Pregnancies ending in abortion (1)
Unintended pregnancies ending in abortion (2)
Women obtaining an abortion who've had at least one previous abortion (3)
of women seeking abortions are in their 20s (3)
6% were ages 15-17
11% were ages 18-19
33% were ages 20-24
24% were ages 25-29
22% were ages 30-39
of women seeking abortions are non-caucasian (3)
36% Non-Hispanic White
30% Non-Hispanic Black
25% Hispanic Black
of women seeking abortions are not married (3)
52% in a relationship 1 year or longer
of women seeking abortions are poor or low-income (3)
27% qualifying as low-income
42% qualifying as poor
of women seeking abortions have one or more children (3)
34% of women had 2 or more children
On Birth Control
of women seeking abortions were using birth control (3)
27% using condoms
17% using a hormonal method
Why do women have abortions?
Three-fourths of women cite concern for or responsibility to other individuals. (4)
Three-fourths say they cannot afford a child. (4)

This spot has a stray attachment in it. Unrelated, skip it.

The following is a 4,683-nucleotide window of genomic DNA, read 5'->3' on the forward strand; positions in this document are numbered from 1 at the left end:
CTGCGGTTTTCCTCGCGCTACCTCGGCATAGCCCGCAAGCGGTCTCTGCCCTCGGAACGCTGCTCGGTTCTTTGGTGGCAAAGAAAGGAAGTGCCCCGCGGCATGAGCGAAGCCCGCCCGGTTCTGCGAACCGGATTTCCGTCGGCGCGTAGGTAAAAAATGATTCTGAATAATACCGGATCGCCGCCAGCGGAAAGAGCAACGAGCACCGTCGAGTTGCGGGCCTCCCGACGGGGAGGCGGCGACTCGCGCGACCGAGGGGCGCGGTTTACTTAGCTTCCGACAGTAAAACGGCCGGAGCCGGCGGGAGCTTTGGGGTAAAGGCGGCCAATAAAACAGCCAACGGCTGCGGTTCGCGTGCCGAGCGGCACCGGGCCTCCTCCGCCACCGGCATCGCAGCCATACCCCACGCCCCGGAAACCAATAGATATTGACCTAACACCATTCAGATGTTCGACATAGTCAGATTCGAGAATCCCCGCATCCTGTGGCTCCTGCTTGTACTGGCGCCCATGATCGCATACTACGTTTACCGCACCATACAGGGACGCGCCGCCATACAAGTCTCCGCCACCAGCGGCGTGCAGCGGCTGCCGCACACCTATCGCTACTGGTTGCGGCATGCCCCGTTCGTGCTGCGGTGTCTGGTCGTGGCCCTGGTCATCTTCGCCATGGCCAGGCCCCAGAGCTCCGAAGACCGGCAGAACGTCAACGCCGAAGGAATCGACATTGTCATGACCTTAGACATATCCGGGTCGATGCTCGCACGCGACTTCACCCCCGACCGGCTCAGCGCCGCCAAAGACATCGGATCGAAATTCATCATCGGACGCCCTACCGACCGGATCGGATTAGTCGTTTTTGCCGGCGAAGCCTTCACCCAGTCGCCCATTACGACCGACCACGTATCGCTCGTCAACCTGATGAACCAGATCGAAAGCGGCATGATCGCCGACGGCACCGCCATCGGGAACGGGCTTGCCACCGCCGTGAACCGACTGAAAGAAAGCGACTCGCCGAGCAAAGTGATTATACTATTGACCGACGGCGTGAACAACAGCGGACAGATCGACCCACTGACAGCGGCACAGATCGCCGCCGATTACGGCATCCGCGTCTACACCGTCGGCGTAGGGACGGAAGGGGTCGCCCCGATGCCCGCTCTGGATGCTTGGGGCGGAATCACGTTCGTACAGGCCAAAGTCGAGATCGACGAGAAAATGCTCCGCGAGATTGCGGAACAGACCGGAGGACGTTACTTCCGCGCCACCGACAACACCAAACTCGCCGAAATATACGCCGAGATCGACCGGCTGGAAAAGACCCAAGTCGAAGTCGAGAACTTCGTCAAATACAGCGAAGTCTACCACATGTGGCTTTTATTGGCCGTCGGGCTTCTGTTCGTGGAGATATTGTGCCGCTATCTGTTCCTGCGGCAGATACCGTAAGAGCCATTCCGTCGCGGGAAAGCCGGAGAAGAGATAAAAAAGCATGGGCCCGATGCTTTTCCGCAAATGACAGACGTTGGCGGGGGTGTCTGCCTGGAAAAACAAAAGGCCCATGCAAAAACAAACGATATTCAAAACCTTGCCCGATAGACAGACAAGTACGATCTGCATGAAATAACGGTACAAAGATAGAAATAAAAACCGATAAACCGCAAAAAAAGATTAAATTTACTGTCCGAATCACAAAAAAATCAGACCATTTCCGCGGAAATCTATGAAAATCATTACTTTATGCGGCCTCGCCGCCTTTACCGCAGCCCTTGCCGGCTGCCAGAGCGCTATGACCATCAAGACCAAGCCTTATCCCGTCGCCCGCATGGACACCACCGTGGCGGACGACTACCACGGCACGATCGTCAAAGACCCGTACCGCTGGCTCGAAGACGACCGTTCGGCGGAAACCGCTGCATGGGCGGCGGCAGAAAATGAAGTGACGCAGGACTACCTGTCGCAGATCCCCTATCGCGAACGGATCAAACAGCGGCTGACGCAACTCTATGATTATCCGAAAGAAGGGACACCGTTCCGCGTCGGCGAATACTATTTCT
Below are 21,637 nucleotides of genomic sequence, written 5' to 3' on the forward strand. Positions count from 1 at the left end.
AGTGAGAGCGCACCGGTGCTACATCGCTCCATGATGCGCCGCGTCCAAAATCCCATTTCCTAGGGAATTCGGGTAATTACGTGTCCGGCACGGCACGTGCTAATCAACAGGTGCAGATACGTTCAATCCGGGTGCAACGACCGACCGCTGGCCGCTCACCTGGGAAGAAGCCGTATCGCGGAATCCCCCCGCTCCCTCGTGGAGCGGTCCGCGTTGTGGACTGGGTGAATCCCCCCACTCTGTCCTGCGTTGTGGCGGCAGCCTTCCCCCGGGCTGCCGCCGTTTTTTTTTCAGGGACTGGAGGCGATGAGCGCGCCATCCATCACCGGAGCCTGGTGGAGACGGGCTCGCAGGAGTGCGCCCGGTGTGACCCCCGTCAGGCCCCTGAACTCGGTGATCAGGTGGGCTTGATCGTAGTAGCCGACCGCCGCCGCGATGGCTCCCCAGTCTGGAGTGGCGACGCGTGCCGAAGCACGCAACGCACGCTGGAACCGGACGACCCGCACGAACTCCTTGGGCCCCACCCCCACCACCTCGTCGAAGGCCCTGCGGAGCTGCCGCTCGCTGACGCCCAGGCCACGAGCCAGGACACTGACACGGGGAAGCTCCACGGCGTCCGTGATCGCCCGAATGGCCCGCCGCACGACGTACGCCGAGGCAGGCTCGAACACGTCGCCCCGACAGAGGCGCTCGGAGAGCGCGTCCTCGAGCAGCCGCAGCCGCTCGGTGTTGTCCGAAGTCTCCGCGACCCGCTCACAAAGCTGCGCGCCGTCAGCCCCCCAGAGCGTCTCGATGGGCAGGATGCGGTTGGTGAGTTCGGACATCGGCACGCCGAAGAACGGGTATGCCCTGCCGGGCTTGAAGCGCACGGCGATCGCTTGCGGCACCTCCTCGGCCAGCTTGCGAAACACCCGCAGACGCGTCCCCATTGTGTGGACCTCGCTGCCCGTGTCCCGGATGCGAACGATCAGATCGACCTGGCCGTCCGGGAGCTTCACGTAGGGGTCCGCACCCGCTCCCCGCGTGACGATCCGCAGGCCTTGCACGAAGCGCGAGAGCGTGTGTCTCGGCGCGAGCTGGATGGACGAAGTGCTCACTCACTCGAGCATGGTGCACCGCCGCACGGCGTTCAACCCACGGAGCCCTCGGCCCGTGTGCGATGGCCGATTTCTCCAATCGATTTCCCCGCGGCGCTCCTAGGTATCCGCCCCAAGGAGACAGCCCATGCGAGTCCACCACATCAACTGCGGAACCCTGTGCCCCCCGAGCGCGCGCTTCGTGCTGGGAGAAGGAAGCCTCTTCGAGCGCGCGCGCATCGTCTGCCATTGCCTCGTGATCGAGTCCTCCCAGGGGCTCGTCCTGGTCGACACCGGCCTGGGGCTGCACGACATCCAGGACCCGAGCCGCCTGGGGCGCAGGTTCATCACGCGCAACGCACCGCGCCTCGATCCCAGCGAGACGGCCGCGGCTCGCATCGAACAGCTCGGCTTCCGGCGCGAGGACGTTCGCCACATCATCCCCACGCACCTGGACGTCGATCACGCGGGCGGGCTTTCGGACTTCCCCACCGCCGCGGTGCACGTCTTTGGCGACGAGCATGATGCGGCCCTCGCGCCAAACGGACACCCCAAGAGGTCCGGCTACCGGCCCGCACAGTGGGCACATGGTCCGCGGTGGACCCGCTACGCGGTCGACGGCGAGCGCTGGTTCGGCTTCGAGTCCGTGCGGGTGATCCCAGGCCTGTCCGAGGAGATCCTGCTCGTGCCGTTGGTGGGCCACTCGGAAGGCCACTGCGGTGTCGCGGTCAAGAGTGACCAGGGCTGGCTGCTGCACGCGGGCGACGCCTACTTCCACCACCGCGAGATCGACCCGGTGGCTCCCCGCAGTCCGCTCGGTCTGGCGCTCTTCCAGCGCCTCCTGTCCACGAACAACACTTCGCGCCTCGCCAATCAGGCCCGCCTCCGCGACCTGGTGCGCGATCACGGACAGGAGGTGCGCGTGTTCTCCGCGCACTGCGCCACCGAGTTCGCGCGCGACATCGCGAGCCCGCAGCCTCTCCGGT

Three-fourths say that having a baby would interfere with work, school or the ability to care for dependents. (4)
Half say they do not want to be a single parent or are having problems with their husband or partner. (4)
When are abortions performed?
Abortions during the first 12 weeks of pregnancy (2010) (5)
How are abortions performed?*
Abortions performed by cutterage (which includes dilatation & evacuation and suction procedures) (7)
Curettage at ≤13 weeks' gestation (7)
Early medical (nonsurgical) abortion (7)
Curettage at >13 weeks' gestation (7)
1. Jones RK and Jerman J, Abortion incidence and service availability in the United States, 2011, Perspectives on Sexual and Reproductive Health, 2014, 46(1):3-14
2. Finer LB and Zolna MR, Shifts in intended and unintended pregnancies in the United States, 2001–2008, American Journal of Public Health, 2014, 23(3): e1-e9.
3. Jones RK, Finer LB and Singh S, Characteristics of U.S. Abortion Patients, 2008, New York: Guttmacher Institute, 2010.
4. Finer LB et al., Reasons U.S. women have abortions: quantitative and qualitative perspectives, Perspectives on Sexual and Reproductive Health, 2005, 37(3):110–118.
5. Guttmacher Institute. In Brief: Fact Sheet. Facts on Induced Abortion in the United States. July 2014. http://www.guttmacher.org/pubs/fb_induced_abortion.html
6. Abortion Statistics: United States Data and Trends. Accessed October 2013.
7. Centers for Disease Control and Prevention. Abortion Surveillance – United States, 2009. Accessed: October 2013. http://www.cdc.gov/mmwr/preview/mmwrhtml/ss6108a1.htm?s_cid=ss6108a1_w